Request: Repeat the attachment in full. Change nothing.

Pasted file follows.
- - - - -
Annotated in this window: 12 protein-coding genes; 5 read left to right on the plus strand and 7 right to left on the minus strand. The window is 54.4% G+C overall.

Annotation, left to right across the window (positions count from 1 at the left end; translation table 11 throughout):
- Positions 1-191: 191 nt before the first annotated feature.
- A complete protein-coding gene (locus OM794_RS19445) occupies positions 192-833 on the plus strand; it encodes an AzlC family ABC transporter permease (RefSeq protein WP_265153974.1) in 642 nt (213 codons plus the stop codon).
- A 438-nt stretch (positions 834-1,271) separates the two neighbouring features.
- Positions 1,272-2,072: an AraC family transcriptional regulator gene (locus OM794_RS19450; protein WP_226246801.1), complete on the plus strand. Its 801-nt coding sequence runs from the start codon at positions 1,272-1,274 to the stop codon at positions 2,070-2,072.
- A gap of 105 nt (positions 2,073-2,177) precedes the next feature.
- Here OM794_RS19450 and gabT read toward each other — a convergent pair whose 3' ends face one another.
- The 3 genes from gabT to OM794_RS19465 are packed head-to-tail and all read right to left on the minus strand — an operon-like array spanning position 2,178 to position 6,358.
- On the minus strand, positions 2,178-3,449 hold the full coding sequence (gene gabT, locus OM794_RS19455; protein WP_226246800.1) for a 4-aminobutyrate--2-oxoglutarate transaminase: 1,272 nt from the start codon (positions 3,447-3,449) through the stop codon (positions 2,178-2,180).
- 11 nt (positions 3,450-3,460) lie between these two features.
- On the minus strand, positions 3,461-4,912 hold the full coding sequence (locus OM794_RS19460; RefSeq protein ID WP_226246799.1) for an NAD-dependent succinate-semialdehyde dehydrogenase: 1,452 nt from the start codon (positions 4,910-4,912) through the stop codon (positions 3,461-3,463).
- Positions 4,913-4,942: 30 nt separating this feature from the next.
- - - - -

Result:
Annotated in this window: 12 protein-coding genes; 5 read left to right on the plus strand and 7 right to left on the minus strand. The window is 54.4% G+C overall.

Annotation, left to right across the window (positions count from 1 at the left end; translation table 11 throughout):
- Positions 1-191: 191 nt before the first annotated feature.
- A complete protein-coding gene (locus OM794_RS19445) occupies positions 192-833 on the plus strand; it encodes an AzlC family ABC transporter permease (RefSeq protein WP_265153974.1) in 642 nt (213 codons plus the stop codon).
- A 438-nt stretch (positions 834-1,271) separates the two neighbouring features.
- Positions 1,272-2,072: an AraC family transcriptional regulator gene (locus OM794_RS19450; protein WP_226246801.1), complete on the plus strand. Its 801-nt coding sequence runs from the start codon at positions 1,272-1,274 to the stop codon at positions 2,070-2,072.
- A gap of 105 nt (positions 2,073-2,177) precedes the next feature.
- Here OM794_RS19450 and gabT read toward each other — a convergent pair whose 3' ends face one another.
- The 3 genes from gabT to OM794_RS19465 are packed head-to-tail and all read right to left on the minus strand — an operon-like array spanning position 2,178 to position 6,358.
- On the minus strand, positions 2,178-3,449 hold the full coding sequence (gene gabT, locus OM794_RS19455; protein WP_226246800.1) for a 4-aminobutyrate--2-oxoglutarate transaminase: 1,272 nt from the start codon (positions 3,447-3,449) through the stop codon (positions 2,178-2,180).
- 11 nt (positions 3,450-3,460) lie between these two features.
- On the minus strand, positions 3,461-4,912 hold the full coding sequence (locus OM794_RS19460; RefSeq protein ID WP_226246799.1) for an NAD-dependent succinate-semialdehyde dehydrogenase: 1,452 nt from the start codon (positions 4,910-4,912) through the stop codon (positions 3,461-3,463).
- Positions 4,913-4,942: 30 nt separating this feature from the next.